Celebrate Cinco de Mayo, but Watch Out for the Stereotypes

  • May 2, 2014

Cinco de mayo
Cinco De Mayo  is a fun and festive holiday in the United States, that it is often wrought with problematic choices made by good people just wanting to have a good time and celebrate. Without intending to, people can perpetuate harmful stereotypes of Mexicans at a private party, restaurant, community festival and even in schools.

As Cinco de Mayo festivities commence, it is important to stop and consider whether classroom observances and celebrations in general are inclusive and respectful, and do not promote stereotypical portrayals of groups of people—in this case, Mexicans and Mexican Americans.

Consider that Cinco de Mayo, which means the “5th of May,” is primarily celebrated in the United States, not in Mexico, and commemorates Mexican forces defeating French occupational forces in the Battle of Pueblo in 1862. In the United States, Cinco de Mayo is traditionally a celebration of Mexican culture, heritage and pride. When done thoughtfully, the holiday can be an opportunity to explore issues of freedom, culture and identity. It also can be a time when youth receive initial impressions of a culture they may not have exposure to and when stereotypical messages about Mexican people are often reinforced.

Here are a few suggestions that will help create a respectful classroom environment for celebrating Cinco de Mayo.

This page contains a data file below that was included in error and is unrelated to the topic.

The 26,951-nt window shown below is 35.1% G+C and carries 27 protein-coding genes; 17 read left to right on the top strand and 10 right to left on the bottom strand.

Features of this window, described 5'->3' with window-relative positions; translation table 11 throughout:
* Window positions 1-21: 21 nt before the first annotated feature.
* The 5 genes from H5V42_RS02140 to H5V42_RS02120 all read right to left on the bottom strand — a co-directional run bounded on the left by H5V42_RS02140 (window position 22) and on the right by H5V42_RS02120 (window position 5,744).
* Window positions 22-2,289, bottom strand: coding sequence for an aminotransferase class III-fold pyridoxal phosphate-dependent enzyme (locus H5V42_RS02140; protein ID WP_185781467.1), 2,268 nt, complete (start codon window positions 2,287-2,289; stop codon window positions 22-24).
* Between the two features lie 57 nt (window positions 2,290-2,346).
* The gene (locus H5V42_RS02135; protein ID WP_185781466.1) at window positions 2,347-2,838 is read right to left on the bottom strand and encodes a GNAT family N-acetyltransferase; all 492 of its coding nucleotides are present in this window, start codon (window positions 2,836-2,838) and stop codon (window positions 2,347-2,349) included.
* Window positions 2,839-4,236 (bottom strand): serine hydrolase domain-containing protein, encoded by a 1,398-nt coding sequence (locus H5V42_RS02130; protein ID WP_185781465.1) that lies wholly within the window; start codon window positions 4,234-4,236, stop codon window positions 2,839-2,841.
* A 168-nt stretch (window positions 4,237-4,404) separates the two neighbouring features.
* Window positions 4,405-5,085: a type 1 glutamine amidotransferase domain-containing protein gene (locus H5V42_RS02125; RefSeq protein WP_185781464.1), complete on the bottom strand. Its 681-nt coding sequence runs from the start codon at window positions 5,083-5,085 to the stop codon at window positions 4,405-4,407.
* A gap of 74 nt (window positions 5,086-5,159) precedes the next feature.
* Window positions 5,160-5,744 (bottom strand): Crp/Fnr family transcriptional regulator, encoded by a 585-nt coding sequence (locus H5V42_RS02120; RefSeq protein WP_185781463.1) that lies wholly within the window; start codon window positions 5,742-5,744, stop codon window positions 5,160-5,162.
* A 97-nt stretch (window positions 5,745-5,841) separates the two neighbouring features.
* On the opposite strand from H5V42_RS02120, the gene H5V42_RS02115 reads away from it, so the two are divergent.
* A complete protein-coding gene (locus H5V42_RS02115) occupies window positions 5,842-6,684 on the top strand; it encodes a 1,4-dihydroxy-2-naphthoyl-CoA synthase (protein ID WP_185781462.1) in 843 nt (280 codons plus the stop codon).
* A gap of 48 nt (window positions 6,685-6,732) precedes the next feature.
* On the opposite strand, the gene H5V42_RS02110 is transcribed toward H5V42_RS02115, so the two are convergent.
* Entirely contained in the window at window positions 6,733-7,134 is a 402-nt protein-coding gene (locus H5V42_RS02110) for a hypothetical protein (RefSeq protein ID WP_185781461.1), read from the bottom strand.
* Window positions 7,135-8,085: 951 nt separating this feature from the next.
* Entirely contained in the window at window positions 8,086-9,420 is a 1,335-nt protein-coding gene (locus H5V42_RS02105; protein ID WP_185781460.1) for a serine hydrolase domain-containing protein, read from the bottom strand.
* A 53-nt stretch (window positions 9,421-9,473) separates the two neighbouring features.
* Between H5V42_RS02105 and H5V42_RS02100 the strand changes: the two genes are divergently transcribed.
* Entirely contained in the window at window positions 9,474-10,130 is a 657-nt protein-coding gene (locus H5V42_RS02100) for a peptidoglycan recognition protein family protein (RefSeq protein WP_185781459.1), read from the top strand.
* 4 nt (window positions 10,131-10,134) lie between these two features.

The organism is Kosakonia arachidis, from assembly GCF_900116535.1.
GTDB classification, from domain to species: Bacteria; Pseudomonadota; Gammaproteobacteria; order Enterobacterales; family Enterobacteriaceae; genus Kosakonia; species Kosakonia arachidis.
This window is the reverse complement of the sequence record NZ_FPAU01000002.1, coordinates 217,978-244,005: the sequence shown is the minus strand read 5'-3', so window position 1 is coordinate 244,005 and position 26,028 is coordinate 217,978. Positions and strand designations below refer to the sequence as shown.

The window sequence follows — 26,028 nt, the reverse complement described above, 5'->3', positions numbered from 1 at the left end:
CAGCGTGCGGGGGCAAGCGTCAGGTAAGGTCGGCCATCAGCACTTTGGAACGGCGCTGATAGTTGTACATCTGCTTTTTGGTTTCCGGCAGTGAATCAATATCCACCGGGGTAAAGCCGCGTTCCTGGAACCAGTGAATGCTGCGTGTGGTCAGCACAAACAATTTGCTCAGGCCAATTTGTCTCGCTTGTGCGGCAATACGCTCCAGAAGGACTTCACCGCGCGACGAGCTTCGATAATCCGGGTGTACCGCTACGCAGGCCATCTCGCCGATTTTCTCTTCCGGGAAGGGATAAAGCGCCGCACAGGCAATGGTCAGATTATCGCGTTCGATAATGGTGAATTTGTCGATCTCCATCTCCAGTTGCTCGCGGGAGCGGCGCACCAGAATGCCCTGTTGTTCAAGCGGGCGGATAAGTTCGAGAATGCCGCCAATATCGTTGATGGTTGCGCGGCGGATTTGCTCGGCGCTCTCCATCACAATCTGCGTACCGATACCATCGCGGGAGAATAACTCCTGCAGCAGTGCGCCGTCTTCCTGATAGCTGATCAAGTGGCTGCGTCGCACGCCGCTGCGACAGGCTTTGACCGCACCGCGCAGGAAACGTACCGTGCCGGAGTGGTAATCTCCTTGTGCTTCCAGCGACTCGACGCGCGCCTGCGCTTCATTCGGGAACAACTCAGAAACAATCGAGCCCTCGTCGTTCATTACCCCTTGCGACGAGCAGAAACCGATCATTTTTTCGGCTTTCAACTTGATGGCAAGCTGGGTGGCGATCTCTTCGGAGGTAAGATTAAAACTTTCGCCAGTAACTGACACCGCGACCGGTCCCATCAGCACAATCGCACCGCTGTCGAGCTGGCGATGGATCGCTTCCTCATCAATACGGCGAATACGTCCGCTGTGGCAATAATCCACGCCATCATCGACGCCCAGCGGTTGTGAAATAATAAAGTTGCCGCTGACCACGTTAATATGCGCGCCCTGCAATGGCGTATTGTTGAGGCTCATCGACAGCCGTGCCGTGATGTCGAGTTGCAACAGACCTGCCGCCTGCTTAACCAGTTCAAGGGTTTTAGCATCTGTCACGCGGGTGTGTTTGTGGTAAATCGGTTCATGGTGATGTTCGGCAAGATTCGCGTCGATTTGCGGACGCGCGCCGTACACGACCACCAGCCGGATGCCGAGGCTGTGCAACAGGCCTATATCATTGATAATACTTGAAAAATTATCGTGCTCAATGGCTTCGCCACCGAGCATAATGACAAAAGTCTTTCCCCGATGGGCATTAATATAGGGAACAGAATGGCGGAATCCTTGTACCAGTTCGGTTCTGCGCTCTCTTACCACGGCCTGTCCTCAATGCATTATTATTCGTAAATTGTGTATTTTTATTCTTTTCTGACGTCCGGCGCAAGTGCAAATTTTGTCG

• Ensure that classroom content – images, books, etc. – relating to Cinco de Mayo does not promote or reinforce stereotypes about Latinos, especially Mexicans.
  • Seek out curricular content that educates students about the rich diversity of Mexicans and Mexican Americans..Expand your focus beyond the three Fs: festivals, fashion and foods to avoid trivializing the culture’s rich history and people’s experiences.
  • Avoid using images and decorations which reinforce one-dimensional portrayals of Mexicans. Cinco de Mayo is not about sombreros, ponchos and other stereotypical elements of Mexican culture.
  • Be proactive by addressing issues of stereotyping whenever they arise, creating “teachable moments” to discuss issues of stereotyping and discrimination. If a student or colleague invokes stereotypes, either out of ignorance or to get a laugh, address it when you see it.

Helping youth develop an awareness of the rich history and importance of Mexicans in the United States is a worthy endeavor. Combatting bias in youth by challenging stereotypes is a life-skill that will serve them throughout their lives. Visit our ADL Education webpage to download curriculum on a range of bias-related topics.

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